ATA pilots often had to fly unfamiliar aircraft with little or no training in that aircraft type. Imagine just stepping out of a Spitfire Fighter and being told the next aircraft to be delivered was a Wellington Bomber and "by the way, the manual is on the seat". On many occasions ATA Pilots would land at an operational airstrip to be met by ground crew asking, "Where's the pilot?"

Towards the end of the air war, Mardi's Ferry Pool was disbanded. She returned to Australia, and in early 1945 joined the crew of Lancaster bomber "G for George" as public relations officer for its tour of Australia to raise money for the Third Victory Loan Appeal.

In the 1940s, Mardi also worked briefly for The Age as a society reporter.

When Richard returned to the Air Ministry in late 1945, Mardi joined him to resume life together in a small village south of London. Their two children were born in 1947 and 1949. Mardi continued her flying career as a member of the RAF Volunteer Reserve until Richard was posted for two years to Singapore.

Later the family was stationed in Northern Ireland, then in Scotland, before Richard (now an Air Commodore) worked a final stint at the Air Ministry in London.

In 1959, the family returned to Australia, settling at Red Cliffs, near Mildura. Here Mardi's and Richard's interests turned from powered aircraft to gliders. They became enthusiastic members of the Sunraysia Gliding Club, joined during school holidays by their children, who became solo pilots soon after their 15th birthdays.

Mardi, a keen member of the Australian Women Pilots Association (AWPA), became the first female licensed gliding instructor in Australia, and for a time held the women's altitude record for a glider flight (13,000 feet). Mardi and Richard both became nationally accredited gliding instructors and taught new club level instructors around Australia.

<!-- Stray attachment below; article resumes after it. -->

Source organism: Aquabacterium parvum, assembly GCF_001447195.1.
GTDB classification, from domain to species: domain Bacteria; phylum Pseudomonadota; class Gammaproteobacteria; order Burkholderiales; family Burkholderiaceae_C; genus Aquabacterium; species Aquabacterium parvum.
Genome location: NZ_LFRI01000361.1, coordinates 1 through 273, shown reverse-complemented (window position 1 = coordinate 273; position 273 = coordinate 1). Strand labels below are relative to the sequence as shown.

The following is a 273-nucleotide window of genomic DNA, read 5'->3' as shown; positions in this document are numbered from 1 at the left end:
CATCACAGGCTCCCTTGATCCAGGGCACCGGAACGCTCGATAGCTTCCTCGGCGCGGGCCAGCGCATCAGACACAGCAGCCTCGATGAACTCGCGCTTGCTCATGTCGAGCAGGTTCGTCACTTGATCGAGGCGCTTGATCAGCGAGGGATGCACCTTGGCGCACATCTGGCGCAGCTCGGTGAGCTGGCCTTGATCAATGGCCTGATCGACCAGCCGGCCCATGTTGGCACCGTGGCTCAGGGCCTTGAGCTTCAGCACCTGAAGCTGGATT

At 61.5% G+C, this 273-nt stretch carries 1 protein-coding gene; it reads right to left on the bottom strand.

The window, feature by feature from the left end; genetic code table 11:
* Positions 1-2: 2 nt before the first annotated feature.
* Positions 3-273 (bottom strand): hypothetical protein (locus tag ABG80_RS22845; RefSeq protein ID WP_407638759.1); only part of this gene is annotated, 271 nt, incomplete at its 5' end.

In 1966 they moved to the Gepp family property at Kangaroo Ground near Melbourne, from where they continued their Australia-wide gliding activities. In retirement, they travelled widely around Australia and overseas, visiting wartime and service friends and colleagues. They also took the opportunity to drop into any gliding centres on their route.

When Richard died in 2004, their wonderful partnership in aviation had lasted more than 64 years. Mardi passed away in July 2005.

This profile of Mardi Gething is part of our 60th anniversary feature on the women involved in the success of the Spitfire, both during WWII and afterwards. We are keen to share more of these stories to inspire today’s young women considering a career in aviation, science, or engineering. So, if a member of your family served during WWII as an Australian female for the ATA, please do let us know.


This article was previously credited to Trevor Dean, when it reproduces the text of Mardi Gething's obituary written by her daughter Mary-Jane Gething and published in The Age newspaper on Aug 11, 2005. Minor amendments and deletions were made to the original work by Mr Trevor Dean, Spitfire Association.